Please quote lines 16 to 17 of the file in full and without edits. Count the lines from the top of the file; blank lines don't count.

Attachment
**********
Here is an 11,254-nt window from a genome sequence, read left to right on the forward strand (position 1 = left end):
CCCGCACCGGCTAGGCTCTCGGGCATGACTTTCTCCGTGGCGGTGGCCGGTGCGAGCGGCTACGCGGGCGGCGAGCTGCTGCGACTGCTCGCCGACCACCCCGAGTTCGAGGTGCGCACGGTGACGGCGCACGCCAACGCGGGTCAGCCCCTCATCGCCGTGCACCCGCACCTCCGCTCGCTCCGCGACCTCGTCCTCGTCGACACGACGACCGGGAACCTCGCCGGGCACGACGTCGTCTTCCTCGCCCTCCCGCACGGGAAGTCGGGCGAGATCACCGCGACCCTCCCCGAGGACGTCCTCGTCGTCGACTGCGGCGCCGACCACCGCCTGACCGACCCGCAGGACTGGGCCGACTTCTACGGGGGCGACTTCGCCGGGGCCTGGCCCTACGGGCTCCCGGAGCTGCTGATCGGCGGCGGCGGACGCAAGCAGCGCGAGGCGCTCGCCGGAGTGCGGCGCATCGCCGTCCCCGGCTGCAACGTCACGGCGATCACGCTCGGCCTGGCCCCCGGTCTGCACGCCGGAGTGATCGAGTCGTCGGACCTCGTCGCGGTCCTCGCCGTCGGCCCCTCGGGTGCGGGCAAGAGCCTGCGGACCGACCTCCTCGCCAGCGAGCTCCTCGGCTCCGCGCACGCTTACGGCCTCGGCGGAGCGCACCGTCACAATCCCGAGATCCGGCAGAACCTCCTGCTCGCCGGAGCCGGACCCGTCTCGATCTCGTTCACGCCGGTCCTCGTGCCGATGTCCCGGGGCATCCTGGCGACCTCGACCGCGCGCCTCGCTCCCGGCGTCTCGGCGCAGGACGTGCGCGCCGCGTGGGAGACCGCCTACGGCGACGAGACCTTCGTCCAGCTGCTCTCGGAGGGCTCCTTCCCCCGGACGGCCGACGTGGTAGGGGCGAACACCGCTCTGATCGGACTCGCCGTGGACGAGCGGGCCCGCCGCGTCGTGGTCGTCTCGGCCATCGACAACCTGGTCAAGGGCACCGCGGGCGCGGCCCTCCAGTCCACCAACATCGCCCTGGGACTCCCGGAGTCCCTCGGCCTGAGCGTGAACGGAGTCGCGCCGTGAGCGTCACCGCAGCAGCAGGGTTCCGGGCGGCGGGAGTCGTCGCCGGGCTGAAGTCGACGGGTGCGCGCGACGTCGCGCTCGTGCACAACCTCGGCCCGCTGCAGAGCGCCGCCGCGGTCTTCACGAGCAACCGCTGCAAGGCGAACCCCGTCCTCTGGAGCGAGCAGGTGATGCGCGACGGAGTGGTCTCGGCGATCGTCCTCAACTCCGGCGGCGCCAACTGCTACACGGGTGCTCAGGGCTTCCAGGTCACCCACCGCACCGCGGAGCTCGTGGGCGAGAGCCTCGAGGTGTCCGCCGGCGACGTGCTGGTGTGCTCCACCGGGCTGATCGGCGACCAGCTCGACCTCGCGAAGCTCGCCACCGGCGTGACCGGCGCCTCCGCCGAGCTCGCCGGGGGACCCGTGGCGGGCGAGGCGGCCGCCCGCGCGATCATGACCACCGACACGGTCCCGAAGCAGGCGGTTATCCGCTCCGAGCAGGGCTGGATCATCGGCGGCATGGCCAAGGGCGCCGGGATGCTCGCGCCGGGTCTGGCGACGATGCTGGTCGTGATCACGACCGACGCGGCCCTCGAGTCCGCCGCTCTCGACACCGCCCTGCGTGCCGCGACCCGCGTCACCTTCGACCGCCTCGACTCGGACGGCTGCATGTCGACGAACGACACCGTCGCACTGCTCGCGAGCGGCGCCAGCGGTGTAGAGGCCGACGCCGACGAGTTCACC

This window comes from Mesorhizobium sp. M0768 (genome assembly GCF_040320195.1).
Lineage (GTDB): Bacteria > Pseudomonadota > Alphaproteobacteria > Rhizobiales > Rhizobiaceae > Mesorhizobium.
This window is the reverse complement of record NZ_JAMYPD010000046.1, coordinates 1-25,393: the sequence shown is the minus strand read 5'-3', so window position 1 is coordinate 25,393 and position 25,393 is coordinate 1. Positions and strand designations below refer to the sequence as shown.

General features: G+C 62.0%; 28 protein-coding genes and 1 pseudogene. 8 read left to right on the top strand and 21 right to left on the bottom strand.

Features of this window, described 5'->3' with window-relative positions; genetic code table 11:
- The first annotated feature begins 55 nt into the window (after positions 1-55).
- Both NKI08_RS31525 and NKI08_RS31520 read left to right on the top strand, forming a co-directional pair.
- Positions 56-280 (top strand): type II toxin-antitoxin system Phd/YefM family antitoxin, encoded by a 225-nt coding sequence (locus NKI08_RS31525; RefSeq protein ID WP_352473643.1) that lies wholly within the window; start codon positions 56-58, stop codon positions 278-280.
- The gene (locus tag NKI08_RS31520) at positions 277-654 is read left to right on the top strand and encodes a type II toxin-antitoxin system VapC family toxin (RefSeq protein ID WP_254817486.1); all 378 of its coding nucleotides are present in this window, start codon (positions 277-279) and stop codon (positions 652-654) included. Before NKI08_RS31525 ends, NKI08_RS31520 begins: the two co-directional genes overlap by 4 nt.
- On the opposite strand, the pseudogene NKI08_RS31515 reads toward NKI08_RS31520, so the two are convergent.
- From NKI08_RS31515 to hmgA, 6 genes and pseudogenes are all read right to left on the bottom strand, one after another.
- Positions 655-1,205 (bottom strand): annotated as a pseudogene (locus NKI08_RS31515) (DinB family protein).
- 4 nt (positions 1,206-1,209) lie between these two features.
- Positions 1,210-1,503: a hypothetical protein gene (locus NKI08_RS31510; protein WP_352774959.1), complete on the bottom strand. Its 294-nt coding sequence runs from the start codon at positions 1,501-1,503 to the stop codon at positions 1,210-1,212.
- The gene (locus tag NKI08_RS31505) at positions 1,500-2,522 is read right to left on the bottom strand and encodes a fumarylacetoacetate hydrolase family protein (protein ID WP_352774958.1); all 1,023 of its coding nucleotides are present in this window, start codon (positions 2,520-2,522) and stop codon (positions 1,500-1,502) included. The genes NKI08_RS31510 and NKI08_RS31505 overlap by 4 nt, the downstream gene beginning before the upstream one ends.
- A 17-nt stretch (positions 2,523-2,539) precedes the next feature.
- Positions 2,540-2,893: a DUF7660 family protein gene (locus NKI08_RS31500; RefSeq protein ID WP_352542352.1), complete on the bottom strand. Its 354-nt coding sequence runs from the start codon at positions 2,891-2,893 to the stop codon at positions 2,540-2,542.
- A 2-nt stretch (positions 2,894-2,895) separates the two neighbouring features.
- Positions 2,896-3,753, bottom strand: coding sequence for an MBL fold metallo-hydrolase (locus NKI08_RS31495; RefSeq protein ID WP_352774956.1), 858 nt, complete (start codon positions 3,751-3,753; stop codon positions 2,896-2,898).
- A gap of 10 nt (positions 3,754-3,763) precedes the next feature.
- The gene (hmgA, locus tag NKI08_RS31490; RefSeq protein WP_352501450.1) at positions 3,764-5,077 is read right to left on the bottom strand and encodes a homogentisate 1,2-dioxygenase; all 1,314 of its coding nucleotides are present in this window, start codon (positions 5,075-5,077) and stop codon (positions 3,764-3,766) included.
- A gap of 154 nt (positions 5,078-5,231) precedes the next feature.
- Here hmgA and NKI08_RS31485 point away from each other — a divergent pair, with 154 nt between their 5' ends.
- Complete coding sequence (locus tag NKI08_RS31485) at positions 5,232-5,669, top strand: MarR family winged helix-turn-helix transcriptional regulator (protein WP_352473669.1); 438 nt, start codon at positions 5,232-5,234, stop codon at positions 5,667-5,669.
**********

- Positions 1,210-1,503: a hypothetical protein gene (locus NKI08_RS31510; protein WP_352774959.1), complete on the bottom strand. Its 294-nt coding sequence runs from the start codon at positions 1,501-1,503 to the stop codon at positions 1,210-1,212.
- The gene (locus tag NKI08_RS31505) at positions 1,500-2,522 is read right to left on the bottom strand and encodes a fumarylacetoacetate hydrolase family protein (protein ID WP_352774958.1); all 1,023 of its coding nucleotides are present in this window, start codon (positions 2,520-2,522) and stop codon (positions 1,500-1,502) included. The genes NKI08_RS31510 and NKI08_RS31505 overlap by 4 nt, the downstream gene beginning before the upstream one ends.